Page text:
Misunderstanding News Audiences interrogates the prevailing myths around the impact of the Internet and social media on news consumption and democracy. The book draws on a broad range of comparative research into audience engagement with news, across different geographic regions, to provide insight into the experience of news audiences in the twenty-first century.
From its inception, it was imagined that the Internet would benignly transform the nature of news media and its consumers. There were predictions that it would, for example, break up news oligarchies, improve plurality and diversity through news personalisation, create genuine social solidarity online, and increase political awareness and participation among citizens. However, this book finds that, while mainstream news media is still the major source of news, the new media environment appears to lead to greater polarisation between news junkies and news avoiders, and to greater political polarisation. The authors also argue that the dominant role of the USA in the field of news audience research has created myths about a global news audience, which obscures the importance of national context as a major explanation for news exposure differences.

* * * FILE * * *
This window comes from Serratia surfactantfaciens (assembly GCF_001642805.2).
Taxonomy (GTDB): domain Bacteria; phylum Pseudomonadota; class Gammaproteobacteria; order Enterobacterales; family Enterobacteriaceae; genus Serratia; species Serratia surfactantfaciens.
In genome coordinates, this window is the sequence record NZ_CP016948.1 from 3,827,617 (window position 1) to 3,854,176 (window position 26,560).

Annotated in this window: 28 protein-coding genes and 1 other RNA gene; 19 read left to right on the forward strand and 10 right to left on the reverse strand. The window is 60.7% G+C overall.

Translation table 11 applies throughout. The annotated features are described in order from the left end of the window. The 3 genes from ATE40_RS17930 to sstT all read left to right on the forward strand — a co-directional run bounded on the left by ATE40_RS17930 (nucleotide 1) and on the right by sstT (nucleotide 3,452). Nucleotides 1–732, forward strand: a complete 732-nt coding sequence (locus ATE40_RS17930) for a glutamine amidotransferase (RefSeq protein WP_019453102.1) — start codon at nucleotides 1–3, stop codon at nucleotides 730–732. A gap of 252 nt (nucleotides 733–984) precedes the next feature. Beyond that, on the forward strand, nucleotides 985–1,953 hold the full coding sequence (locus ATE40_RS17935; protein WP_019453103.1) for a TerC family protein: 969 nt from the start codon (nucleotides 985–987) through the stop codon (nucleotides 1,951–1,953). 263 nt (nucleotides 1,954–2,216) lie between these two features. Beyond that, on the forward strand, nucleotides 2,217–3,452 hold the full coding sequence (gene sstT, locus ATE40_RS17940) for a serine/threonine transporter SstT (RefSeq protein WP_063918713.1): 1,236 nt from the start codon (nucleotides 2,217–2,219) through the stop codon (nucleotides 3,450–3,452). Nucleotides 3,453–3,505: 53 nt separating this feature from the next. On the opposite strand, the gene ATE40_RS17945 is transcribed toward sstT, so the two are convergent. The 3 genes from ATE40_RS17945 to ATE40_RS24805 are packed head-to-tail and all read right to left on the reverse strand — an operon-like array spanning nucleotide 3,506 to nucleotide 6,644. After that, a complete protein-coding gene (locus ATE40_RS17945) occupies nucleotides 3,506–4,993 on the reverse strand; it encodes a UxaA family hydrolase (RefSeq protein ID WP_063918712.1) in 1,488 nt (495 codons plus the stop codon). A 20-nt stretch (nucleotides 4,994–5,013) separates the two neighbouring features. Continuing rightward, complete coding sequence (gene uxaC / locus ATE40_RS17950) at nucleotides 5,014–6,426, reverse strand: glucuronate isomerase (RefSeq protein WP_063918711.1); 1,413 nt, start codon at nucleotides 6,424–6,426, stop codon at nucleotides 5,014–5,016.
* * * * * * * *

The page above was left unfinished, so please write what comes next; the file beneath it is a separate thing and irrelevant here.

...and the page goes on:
Misunderstanding News Audiences presents an important analysis of findings from recent audience studies and, in doing so, encourages readers to re-evaluate popular beliefs about the influence of the Internet on news consumption and democracy in the West.
Publisher: Taylor & Francis Ltd
Number of pages: 180
Weight: 508 g
Dimensions: 235 x 159 mm
"This is a powerfully written, well-researched myth-buster that demolishes standard arguments about the role of the Internet in fostering global understanding, bottom-up journalism, the wisdom of crowds, social trust and sense of community. It is an important book for students of journalism around the world."
James Curran, Department of Media and Communications, Goldsmiths, University of London, UK
"In this well-written and important book, Elvestad and Phillips are diligent in their examination of the many myths that have developed about the role of the Internet and its impact on news audiences."
Toril Aalberg, Department of Sociology and Political Science, Norwegian University of Science and Technology, Norway